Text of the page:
Hitting the stores for Black Friday shopping? Here are some things to remember.
▪ There are no rain checks. When the store runs out that’s it.
Items usually run out online even before the stores open. I’ve watched stacks of the hot TV on the cover of the Target’s Black Friday circular disappear into shoppers’ carts less than five minutes after the store opens (this year that’s a no-name 50-inch HDTV for $249.99). But as these heavily promoted events have evolved, shoppers in line are handed a paper saying they’re assured the hot item.
▪ Price matching on Black Friday is dicey. Dealnews.com has a rundown of policies from major retailers. This year J.C. Penney sweetened its price match on national brands to include a 5 percent discount.
▪ So what is that price you want to pay? Do a few cents or dollars matter that much in the end? Don’t wait for that hot toy to go on sale, said Rebecca Lehmann, content manager at Chicago-based Brad’s Deals. Otherwise, you’ll end up paying a ridiculously inflated price by a re-seller on eBay or other marketplace sites on Amazon or Wal-Mart.
This year, Lehmann said, that toy is Hatchimals, a furry creature that hatches from an egg. It’s already sold out in many stores. But Wal-Mart has said it would re-stock for Black Friday, discounting the $59.99 toy to $48.99. For toys not on the hot list, the overall category will be discounted again a couple weeks before Christmas, Lehmann said.
Another category worth waiting until after Black Friday is jewelry, she said.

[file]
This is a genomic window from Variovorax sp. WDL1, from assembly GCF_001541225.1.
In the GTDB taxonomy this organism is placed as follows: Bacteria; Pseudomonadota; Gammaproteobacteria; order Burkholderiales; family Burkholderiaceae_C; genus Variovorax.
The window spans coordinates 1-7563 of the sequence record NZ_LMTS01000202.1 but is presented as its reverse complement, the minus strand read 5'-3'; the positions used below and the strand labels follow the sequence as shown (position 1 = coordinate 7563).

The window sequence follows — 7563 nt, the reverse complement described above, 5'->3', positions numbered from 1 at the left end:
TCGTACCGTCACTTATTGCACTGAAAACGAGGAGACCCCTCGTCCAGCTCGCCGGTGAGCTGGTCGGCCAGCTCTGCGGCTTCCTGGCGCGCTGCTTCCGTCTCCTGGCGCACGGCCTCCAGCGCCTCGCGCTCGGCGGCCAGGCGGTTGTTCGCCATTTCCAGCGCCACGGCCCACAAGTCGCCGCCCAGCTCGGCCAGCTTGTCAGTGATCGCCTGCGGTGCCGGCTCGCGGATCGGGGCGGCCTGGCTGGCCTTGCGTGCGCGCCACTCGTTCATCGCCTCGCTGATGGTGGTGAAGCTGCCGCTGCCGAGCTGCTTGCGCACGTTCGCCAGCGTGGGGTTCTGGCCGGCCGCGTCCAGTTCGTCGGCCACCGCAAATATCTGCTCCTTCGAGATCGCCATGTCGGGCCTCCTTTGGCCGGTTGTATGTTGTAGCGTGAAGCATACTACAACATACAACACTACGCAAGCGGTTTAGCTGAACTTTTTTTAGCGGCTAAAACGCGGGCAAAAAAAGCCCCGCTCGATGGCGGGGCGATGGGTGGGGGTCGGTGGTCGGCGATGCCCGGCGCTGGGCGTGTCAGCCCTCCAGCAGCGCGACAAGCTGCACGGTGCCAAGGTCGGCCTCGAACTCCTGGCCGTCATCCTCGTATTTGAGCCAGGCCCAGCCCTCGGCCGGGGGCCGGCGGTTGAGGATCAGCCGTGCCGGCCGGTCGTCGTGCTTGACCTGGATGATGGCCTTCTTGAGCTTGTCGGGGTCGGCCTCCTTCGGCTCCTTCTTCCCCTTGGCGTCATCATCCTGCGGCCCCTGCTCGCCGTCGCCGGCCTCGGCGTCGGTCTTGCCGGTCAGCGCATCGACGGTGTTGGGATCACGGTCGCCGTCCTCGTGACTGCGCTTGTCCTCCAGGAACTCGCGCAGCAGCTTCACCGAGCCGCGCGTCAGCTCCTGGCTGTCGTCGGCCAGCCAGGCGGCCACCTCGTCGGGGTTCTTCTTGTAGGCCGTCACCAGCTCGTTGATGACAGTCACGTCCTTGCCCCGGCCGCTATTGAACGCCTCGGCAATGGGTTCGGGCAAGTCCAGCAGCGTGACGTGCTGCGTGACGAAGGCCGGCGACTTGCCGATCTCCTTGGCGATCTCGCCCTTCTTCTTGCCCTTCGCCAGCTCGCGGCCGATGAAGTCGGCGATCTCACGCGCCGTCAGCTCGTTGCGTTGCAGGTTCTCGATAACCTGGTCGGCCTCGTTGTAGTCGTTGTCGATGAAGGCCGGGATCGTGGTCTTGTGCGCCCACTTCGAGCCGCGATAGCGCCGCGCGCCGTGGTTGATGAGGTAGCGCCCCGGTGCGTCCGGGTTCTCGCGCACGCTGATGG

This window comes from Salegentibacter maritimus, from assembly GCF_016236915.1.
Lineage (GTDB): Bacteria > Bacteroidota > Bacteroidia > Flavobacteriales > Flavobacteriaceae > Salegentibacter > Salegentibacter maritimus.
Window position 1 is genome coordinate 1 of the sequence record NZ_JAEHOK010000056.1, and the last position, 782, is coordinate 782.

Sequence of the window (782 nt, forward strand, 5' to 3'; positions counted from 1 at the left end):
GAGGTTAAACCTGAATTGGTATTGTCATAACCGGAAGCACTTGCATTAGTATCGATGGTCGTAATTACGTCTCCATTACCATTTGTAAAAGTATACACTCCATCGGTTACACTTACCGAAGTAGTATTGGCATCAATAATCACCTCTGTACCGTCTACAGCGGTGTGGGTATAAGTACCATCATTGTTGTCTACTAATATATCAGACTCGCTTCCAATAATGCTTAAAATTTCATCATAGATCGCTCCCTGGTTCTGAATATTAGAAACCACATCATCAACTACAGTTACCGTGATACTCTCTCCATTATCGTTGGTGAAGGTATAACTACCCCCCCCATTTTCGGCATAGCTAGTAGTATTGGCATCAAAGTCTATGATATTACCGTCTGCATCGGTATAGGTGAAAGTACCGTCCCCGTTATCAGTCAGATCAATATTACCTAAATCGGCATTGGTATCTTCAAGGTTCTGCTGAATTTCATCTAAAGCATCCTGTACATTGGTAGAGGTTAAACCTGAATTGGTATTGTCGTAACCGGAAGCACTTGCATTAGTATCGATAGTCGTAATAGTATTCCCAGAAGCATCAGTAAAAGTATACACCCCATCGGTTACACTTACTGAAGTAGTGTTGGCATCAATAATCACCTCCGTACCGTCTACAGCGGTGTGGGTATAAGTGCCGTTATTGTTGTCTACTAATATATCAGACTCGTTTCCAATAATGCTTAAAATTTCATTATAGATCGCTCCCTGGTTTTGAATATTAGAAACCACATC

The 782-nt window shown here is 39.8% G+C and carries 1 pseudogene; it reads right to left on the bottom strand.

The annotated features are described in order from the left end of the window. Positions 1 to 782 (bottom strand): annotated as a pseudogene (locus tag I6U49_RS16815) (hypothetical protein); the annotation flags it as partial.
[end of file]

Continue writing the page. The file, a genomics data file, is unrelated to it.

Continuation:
▪ Missed out on a luggage set or a small kitchen appliance last year? Well there’s a good chance it’s there again this year. Stores repeat offers from year to year because they sell out. Macy’s, J.C. Penney and Kohl’s are offering $19.99 women’s boots again this year. Retail consultant Michael Appel told the Wall Street Journal, “It’s like playing your greatest hits.”
▪ Some brands rarely go on sale like Nest home electronics, Lehmann said, but are discounted this week. The best prices all year for popular brands of small appliances from Keurig and KitchenAid, for example, are this week.
▪ If a promoted item gets a prime spot on the circular cover but there’s no brand name, “that means it’s not worth mentioning,” said Andrea Woroch, a money-saving expert, and maybe not worth buying. If you’re eyeing a specific brand and model laptop and see it advertised for $50 less, that’s a good deal, Woroch said. But a no-name TV, which many have come to refer to as a Black Friday TVs, may not have the features, components, inputs and other specs you want. So the price isn’t always the only factor to consider.
▪ Print circulars are alive and well, and still filled with exciting deals, but they’re posted early by the retailers themselves on their own websites and embedded in their mobile apps. Many of the deals are offered now. You don’t have to wait until Thursday or Friday.
▪ If you’re worried a gift may be returned, check out the store’s policy. It may be different this time of year. The best return policies for items purchased after Nov. 1, start the 30-day return window on Dec. 25, Lehmann said.
▪ Do decide on your out-of-town gifts by Dec. 16, which is the last day that many retailers will offer free shipping on packages guaranteed to be delivered by Christmas. That’s also Free Shipping Day when the list of retailers offering the break on shipping grows significantly and includes several smaller merchants.
▪ Shop with a strategy, said Woroch. Leave the house with a list of items and prices. Otherwise you risk blowing your budget. And don’t wander from store to store to check out their sales. Your list will keep you from making impulse purchases.